I shun most (ahem) reality shows, as I feel they are as addictive and unhealthy as any drug. So it was a big decision for me to start watching the new season of “The Biggest Loser.” I don’t really know why I decided to watch; it just felt like a natural thing to do. I don’t regret that decision, because, let me tell ya, it’s been a kick in the pants. I’ve never walked in the shoes of these contestants, but I’ve been close. Too close.
May 2003: Weight 224 pounds. At a height of 5-feet-7, that translates to a body mass index of 35.1. Otherwise known as obese. My intentions to “do something” about those excess pounds meant little until I truly had an “enough is enough” moment. I join Gold’s Gym. Five mornings a week I lift weights and power through 45-60 minutes on the elliptical trainer. I clean up my eating habits a bit, too. 40 pounds slip off. At 184 pounds, my BMI is 28.8. Straddling the fine line between obese and overweight.
March 2004: I move away from the ‘burbs and the gym, to the Belltown neighborhood of Seattle. I use my apartment building’s gym sporadically, walk our golden retriever daily, and manage to keep off most of those 40 pounds (in spite of nine months in pastry school).
October 2006. In a moment of stupidity, I do a bang up job of breaking my left ankle in our house of six months. My orthopedic surgeon informs me that during my recovery (six weeks on crutches, then six more in a walking cast) I will gain weight and lose fitness. How ironic that I was once again “gearing up” to lose weight when my little accident occurred.
Losing fitness I couldn’t argue about (I mean, I couldn’t even MOVE much). But I was NOT going to gain a bunch of weight. My OS said that his patients think they will just eat less to compensate for their decreased physical activity but end up eating more…because they have nothing else to do.
At this point let me mention that my crutches and I did not get along. At all. During that six weeks, I only left the house for doctor’s appointments and for Thanksgiving (I telecommuted). I developed a revolving set of muscle and joint pains from hauling myself up and down the stairs (on my butt, mind you).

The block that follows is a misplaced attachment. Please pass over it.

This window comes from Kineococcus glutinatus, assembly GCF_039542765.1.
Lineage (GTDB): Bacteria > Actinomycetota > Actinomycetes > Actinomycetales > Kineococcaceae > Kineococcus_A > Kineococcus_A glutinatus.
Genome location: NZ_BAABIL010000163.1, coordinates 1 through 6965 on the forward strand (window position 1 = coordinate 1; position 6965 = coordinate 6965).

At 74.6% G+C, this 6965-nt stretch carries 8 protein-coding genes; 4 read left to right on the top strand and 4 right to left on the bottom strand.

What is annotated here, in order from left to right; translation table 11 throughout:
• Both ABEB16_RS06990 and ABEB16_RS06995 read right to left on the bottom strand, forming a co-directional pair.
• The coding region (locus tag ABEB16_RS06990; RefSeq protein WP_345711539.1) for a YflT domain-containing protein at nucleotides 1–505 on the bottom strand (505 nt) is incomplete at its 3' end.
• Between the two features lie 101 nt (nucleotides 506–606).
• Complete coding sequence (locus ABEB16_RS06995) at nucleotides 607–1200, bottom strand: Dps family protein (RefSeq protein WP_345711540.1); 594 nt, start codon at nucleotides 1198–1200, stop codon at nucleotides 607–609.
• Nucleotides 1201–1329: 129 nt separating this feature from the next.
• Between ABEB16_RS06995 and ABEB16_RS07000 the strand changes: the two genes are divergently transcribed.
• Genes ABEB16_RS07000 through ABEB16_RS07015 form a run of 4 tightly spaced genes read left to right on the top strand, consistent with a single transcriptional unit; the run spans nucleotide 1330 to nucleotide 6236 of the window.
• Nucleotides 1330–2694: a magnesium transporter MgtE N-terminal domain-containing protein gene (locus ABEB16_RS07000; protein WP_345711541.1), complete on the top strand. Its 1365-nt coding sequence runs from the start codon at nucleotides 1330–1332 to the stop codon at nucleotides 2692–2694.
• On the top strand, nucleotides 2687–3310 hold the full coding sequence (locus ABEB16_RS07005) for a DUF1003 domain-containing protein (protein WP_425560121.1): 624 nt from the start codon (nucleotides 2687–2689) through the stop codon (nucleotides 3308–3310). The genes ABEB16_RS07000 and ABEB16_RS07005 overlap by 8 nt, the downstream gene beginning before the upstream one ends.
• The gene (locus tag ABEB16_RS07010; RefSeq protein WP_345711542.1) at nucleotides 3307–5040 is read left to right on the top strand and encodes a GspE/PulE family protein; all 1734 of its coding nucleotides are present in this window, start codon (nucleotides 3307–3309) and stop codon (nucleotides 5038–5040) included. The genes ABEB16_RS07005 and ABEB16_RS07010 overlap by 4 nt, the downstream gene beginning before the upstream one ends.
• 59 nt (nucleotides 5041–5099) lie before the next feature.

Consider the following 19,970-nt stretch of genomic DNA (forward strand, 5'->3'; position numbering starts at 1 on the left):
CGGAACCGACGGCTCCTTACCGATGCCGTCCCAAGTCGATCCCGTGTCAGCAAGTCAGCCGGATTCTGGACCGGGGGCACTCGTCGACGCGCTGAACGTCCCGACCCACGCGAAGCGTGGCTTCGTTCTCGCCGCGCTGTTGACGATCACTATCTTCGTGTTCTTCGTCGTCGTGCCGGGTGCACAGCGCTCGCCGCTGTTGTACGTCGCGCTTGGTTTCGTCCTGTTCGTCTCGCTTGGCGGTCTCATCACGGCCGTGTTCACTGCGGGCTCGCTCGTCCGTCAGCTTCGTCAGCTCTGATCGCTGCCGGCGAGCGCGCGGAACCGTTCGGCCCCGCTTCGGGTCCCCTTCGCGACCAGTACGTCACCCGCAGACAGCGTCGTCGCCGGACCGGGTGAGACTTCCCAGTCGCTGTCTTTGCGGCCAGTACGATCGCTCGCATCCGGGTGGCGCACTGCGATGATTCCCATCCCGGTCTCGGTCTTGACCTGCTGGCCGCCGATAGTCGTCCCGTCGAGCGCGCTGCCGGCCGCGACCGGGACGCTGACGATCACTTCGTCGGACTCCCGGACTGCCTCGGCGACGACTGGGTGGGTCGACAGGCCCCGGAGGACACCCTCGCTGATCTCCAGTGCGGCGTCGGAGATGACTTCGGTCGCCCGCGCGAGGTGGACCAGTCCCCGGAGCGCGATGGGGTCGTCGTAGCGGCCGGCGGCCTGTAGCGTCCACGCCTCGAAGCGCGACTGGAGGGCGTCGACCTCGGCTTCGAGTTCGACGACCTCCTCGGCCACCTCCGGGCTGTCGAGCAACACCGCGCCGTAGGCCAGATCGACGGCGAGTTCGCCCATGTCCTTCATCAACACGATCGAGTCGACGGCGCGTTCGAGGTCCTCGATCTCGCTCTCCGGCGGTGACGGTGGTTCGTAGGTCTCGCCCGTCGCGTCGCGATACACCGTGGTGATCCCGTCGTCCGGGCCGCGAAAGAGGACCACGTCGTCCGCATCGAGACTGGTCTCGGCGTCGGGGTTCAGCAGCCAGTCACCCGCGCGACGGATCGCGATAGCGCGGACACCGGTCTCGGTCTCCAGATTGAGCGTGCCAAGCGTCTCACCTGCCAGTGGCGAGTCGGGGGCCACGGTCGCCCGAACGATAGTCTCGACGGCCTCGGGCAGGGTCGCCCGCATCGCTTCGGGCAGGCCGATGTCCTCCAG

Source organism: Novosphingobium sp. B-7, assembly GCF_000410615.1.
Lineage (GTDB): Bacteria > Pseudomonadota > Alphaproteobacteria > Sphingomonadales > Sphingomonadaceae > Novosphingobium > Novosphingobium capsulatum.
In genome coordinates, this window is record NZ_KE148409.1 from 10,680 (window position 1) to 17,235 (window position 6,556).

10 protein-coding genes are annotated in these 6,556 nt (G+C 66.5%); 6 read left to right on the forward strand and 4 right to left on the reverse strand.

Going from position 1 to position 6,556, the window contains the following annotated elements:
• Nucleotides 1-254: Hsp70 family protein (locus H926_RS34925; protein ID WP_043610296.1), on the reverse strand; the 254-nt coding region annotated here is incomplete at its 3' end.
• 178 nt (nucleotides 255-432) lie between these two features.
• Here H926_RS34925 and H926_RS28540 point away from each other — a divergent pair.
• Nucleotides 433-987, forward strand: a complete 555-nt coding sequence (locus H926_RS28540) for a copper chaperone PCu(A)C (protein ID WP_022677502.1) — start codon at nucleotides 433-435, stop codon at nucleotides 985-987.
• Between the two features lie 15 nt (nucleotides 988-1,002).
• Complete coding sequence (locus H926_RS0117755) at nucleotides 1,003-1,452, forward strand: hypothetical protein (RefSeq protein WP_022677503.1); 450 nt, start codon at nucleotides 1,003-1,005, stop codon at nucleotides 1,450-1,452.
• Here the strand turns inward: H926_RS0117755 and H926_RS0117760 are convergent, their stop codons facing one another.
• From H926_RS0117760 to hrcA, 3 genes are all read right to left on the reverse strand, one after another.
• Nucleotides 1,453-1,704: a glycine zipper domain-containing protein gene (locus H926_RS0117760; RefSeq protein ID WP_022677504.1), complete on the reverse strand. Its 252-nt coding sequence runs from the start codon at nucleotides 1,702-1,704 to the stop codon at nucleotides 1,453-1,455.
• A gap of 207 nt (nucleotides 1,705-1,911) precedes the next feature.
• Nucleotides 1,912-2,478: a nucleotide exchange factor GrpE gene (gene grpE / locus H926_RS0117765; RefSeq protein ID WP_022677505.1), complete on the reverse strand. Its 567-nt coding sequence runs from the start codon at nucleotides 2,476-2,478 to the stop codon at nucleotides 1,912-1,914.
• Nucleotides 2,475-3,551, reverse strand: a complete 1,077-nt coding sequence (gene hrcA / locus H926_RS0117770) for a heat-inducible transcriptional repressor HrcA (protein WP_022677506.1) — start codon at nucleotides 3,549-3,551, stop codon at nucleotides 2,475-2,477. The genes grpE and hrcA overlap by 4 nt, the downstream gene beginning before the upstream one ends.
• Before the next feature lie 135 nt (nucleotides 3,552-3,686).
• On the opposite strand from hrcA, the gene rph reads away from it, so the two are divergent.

What a blessing in disguise. If you can’t cope with crutches, you really can’t cope with carrying anything while on crutches. Including food. That helped prevent my weight from ballooning. I also realized if I was having that hard of a time getting around, what would happen if a similar situation occurred 10 years down the road?
I believe now, more than ever, that most people won’t make a serious change in their life unless they hit some kind of rock bottom. My rock bottom came in two phases: 2003, and 2006, when I literally hit the bottom of the stairs!
I made a serious plan. I started eating better immediately (with help from J, since I wasn’t up to cooking). I began exercising as soon and as much as I could. I installed a basic home gym in the basement (well, J did the heavy lifting). I read diet and nutrition books to help build an eating plan designed for both health and weight loss. I studied up on the psychology of eating and weight loss. I was ready.
February 2007: Less than a month out of my walking cast, I buy a scale. 192 pounds. Back to obese. I clock the mileage on what I thought was a “long” walk. Just over two miles. Not long enough. Not even close. I decide to walk a half-marathon in November. I choose a training plan from Walking Magazine The Complete Guide To Walking: for Health, Fitness, and Weight Loss. My mileage increases weekly (peaking at 30 miles/week). I steadily lose weight (about 1.5 pounds per week average).
January 2008: I have been in the 143-145 range for the last three months. BMI of 22.6, mid-range in the “normal weight” category. My doctor tells me not to lose more weight (which I think is insane, but more on this later…)
The funny thing is that, for me, losing the weight wasn’t hard. Sure, sometimes it’s hard to find the time or motivation to exercise, sometimes it’s hard to say no to free office donuts. But I never starved myself, never worked out to the point of exhaustion. I never worked hard at the weight loss. I worked smart. I worked steadily. I wish I had done it sooner, but I don’t dwell on that, because this time I know it is for keeps. It’s not just about looking better in clothes. It’s about being as fit and healthy as I can possibly be.